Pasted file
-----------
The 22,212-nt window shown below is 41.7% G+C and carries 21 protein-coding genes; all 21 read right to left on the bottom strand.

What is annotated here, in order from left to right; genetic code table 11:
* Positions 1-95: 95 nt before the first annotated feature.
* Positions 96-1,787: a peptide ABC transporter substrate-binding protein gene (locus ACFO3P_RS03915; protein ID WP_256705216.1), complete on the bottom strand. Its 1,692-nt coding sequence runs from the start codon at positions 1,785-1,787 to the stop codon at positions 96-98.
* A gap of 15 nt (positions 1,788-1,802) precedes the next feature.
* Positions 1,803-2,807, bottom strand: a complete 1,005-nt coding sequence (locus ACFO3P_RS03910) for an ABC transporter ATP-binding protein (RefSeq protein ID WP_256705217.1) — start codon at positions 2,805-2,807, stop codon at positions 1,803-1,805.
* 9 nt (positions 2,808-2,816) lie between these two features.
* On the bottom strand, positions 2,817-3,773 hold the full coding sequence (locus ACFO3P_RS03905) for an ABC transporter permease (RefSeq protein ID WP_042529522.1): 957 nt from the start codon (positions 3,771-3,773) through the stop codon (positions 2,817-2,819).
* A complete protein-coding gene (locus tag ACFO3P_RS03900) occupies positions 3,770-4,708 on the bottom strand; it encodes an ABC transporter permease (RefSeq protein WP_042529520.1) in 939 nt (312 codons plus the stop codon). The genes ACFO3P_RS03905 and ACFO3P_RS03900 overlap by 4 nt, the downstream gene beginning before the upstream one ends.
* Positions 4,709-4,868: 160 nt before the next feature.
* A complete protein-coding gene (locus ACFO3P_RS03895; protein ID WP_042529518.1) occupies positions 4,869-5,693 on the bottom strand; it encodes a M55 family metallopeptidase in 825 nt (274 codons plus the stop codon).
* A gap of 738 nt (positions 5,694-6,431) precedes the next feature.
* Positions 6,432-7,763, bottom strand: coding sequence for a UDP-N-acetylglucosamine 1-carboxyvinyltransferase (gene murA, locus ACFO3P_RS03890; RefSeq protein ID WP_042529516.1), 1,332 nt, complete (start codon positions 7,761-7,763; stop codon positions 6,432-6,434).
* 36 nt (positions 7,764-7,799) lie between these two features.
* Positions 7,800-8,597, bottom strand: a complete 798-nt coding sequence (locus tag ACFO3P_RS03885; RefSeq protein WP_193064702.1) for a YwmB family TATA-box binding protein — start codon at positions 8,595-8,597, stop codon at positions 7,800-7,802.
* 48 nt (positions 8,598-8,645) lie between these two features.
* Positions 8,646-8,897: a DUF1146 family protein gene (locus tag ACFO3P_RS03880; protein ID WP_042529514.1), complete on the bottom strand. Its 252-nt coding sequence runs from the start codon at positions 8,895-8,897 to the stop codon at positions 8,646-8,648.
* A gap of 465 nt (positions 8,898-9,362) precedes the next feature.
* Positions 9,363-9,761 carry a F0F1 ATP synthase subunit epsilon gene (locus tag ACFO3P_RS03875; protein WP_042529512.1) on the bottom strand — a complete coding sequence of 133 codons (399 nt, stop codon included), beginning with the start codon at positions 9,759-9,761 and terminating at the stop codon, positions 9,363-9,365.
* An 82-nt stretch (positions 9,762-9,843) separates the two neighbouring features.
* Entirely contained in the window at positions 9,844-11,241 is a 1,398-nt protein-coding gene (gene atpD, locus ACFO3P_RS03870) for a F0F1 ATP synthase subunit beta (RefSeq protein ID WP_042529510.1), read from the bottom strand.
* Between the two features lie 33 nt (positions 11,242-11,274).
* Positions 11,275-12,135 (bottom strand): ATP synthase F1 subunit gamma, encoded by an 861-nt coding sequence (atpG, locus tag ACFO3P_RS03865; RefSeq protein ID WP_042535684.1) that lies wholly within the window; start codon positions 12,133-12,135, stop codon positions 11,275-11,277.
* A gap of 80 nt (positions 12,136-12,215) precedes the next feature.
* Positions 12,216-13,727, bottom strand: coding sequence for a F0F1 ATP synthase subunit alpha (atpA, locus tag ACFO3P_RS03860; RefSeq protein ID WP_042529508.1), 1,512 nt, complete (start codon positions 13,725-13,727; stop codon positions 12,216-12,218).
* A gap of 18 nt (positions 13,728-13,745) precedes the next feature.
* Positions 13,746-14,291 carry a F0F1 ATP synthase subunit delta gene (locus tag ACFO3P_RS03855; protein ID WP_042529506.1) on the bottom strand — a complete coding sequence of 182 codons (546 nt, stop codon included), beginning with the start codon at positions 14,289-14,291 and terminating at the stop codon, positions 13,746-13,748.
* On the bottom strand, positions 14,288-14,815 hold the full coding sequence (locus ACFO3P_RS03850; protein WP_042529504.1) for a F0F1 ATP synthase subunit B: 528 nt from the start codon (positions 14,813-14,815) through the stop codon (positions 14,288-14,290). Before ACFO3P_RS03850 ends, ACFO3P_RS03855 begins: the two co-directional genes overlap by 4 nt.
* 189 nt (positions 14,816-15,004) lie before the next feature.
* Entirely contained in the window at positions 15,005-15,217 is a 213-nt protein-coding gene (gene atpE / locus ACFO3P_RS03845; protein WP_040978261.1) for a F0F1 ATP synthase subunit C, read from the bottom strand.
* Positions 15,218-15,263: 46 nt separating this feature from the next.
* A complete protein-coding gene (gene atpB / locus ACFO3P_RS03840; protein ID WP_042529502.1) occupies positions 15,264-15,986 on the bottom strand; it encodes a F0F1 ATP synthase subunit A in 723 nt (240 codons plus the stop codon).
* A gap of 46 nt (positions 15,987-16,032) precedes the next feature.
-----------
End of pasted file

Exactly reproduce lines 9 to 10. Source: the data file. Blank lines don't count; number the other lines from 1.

* A complete protein-coding gene (locus tag ACFO3P_RS03900) occupies positions 3,770-4,708 on the bottom strand; it encodes an ABC transporter permease (RefSeq protein WP_042529520.1) in 939 nt (312 codons plus the stop codon). The genes ACFO3P_RS03905 and ACFO3P_RS03900 overlap by 4 nt, the downstream gene beginning before the upstream one ends.
* Positions 4,709-4,868: 160 nt before the next feature.